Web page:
Layer-7 DDoS attacks, which are slow rate and hence known as “low and slow” DDoS attacks, tend to attempt opening relatively fewer connections to the server targeted or the target web site. The connections and sessions are left open for as long as possible, causing the target’s resources to get expended and eventually to get overwhelmed. Thus the traffic of low and slow attempts, which appear legitimate, make the server targeted unavailable to legitimate traffic and escape detection by the traditional mitigation tools.
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Let us start with what does RUDY mean. This DDoS website tool is often misused to execute slow-rate attacks (like DDoS attacks by Slowloris) and uses long form-field submissions for its implementation and execution. What is RUDY short for? The longer form is (r u dead yet/ R-U-Dead-Yet) and is named after the Finish album R.U.D.Y., of the Children of Bodom, which is a melodic death metal band.
RUDY attacks are the low and slow attack-type of tools used to make a targeted server or web server crash by submitting long-form fields in low volumes that continued to appear as legitimate traffic. The DoS tool browses the website targeted to detect its embedded web forms. Once identified, the RUDY attack will send the server a legitimate request via HTTP POST, which contains an abnormally long header-field content length. It then proceeds to inject the information onto the form using tiny data volume packets of one byte size at a time.
Since the information relayed is in small chunks and at a very slow rate of approximately 10-second intervals between bytes, it is called a low and slow RUDY DDOS attack. Technology advancements have helped the variants of RUDY attacks to use randomized time intervals in a bid to avoid detection. Thus RUDY creates a huge backlog of application threads since the ‘content-length’ field is long and prevents the receiving server from automatically closing the connection. Eventually, the attack causes the targeted server’s connection table to run slow and get exhausted, leading the server to crash.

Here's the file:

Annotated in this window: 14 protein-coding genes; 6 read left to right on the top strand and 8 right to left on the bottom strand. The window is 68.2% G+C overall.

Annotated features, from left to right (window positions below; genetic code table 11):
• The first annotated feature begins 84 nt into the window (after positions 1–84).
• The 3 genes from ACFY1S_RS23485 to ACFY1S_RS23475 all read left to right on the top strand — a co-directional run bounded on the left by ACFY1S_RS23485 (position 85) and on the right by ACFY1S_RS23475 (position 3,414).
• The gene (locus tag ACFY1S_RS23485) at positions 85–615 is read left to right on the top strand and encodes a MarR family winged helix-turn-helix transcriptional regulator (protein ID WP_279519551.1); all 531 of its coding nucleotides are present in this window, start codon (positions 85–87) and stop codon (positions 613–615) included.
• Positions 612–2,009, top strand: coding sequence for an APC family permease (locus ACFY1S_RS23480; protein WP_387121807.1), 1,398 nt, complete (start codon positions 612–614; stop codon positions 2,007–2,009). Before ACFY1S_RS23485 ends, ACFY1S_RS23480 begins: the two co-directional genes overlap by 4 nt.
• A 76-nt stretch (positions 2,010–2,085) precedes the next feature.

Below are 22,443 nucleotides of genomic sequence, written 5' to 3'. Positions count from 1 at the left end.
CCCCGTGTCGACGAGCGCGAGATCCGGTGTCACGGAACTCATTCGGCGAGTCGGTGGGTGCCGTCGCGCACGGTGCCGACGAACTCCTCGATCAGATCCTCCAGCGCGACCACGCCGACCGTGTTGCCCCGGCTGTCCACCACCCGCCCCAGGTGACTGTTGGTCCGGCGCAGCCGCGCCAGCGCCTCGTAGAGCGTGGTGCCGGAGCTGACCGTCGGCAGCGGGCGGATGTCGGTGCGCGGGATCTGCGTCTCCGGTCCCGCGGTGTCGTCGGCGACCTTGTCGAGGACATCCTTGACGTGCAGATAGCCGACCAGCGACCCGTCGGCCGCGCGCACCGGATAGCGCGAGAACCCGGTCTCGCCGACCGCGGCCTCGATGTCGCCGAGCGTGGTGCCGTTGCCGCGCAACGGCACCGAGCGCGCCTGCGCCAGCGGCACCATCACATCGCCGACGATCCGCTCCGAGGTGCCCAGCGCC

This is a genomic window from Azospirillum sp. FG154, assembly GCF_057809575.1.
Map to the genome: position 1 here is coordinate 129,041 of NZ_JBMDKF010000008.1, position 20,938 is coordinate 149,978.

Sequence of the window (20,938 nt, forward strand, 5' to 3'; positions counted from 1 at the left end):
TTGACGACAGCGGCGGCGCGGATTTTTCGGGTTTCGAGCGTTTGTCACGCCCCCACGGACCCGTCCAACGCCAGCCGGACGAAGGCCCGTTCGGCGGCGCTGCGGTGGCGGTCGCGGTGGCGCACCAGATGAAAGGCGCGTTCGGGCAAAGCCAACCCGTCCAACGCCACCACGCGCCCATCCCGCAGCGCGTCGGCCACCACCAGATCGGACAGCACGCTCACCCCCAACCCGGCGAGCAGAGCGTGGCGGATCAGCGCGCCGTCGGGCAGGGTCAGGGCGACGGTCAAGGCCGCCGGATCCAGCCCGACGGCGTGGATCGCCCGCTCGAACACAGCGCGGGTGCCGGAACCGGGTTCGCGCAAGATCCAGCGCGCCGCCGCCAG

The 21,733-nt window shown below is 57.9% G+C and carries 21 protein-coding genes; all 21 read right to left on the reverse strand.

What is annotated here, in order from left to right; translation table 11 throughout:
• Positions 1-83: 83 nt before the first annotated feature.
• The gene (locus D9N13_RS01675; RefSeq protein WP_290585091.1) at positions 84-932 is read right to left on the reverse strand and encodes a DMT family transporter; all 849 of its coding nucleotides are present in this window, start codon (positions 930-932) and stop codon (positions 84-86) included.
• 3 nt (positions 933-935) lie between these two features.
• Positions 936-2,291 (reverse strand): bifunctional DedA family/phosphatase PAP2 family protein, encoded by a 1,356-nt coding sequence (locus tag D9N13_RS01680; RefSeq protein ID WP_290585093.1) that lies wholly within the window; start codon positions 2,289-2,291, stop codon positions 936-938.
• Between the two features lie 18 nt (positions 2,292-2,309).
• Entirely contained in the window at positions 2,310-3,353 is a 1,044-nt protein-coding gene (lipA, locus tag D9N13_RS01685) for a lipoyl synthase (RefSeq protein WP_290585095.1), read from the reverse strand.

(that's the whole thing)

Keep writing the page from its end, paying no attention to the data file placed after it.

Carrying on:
The sophisticated and appearing legitimate RUDY tool can automatically detect the target server’s web forms, choose which fields in the form to attack, and, if available on the target server, use the support of cookie-based session persistence and SOCKS proxies. When unmitigated and undetected, such Slowloris attacks last for long periods of time. Thus if the sockets attacked time out, it reinitiates the connection and continues to max out the resources of the webserver until it is mitigated.
Methods of mitigation involve close server resource monitoring, which can reveal a low and slow attack, RUDY attacks etc. In this method used by legacy mitigation solutions, the CPU usage, server memory application threads, and connection tables etc., are scanned for stuck application processes, abuse of resources, and idle open network connections staying open for long intervals.
Another effective tool is to use behaviour analysis of the open server connections. The solution simulates the requirements of an application stack resource without a direct server connection to identify misuse and detect and mitigate such attacks.
Solutions like Imperva are more effective and less complex in mitigating low and slow DoS attacks, RUDY attacks and such as they use reverse proxy technology. This means all requests are inspected in real-time en-route to the clients’ servers. The secure proxy is effective as it does not forward the partial connection requests, thus making the DoS attack useless.
While DDoS attacks are volumetric in nature and can be detected by the abnormally high rates of incoming traffic fluctuations, the low-and-slow RUDY attack is hard to detect and appear to be legitimate traffic. To mitigate such RUDY definition attacks, one can use methods like server resource monitoring, behavior analysis of the open server connections, or reverse proxy technology to render useless DoS attacks and RUDY attacks.
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